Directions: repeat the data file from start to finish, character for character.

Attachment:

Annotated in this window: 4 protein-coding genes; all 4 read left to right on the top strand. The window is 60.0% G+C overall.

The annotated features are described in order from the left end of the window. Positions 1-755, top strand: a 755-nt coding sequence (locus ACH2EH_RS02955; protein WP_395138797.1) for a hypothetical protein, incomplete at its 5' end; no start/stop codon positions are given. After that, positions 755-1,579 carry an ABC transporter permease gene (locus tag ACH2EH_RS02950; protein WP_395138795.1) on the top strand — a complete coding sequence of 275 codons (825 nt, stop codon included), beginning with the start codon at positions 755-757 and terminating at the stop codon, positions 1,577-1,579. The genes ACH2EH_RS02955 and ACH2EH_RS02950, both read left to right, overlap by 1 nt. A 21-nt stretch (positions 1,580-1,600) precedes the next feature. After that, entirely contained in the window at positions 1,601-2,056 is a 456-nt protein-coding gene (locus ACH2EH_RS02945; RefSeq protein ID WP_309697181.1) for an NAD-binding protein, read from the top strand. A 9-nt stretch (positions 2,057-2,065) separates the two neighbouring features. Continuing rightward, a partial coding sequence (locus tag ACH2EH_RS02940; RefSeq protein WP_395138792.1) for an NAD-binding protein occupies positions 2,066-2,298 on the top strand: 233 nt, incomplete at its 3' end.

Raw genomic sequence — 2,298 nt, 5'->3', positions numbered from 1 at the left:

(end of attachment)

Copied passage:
Annotated in this window: 4 protein-coding genes; all 4 read left to right on the top strand. The window is 60.0% G+C overall.

The annotated features are described in order from the left end of the window. Positions 1-755, top strand: a 755-nt coding sequence (locus ACH2EH_RS02955; protein WP_395138797.1) for a hypothetical protein, incomplete at its 5' end; no start/stop codon positions are given. After that, positions 755-1,579 carry an ABC transporter permease gene (locus tag ACH2EH_RS02950; protein WP_395138795.1) on the top strand — a complete coding sequence of 275 codons (825 nt, stop codon included), beginning with the start codon at positions 755-757 and terminating at the stop codon, positions 1,577-1,579. The genes ACH2EH_RS02955 and ACH2EH_RS02950, both read left to right, overlap by 1 nt. A 21-nt stretch (positions 1,580-1,600) precedes the next feature. After that, entirely contained in the window at positions 1,601-2,056 is a 456-nt protein-coding gene (locus ACH2EH_RS02945; RefSeq protein ID WP_309697181.1) for an NAD-binding protein, read from the top strand. A 9-nt stretch (positions 2,057-2,065) separates the two neighbouring features. Continuing rightward, a partial coding sequence (locus tag ACH2EH_RS02940; RefSeq protein WP_395138792.1) for an NAD-binding protein occupies positions 2,066-2,298 on the top strand: 233 nt, incomplete at its 3' end.

Raw genomic sequence — 2,298 nt, 5'->3', positions numbered from 1 at the left: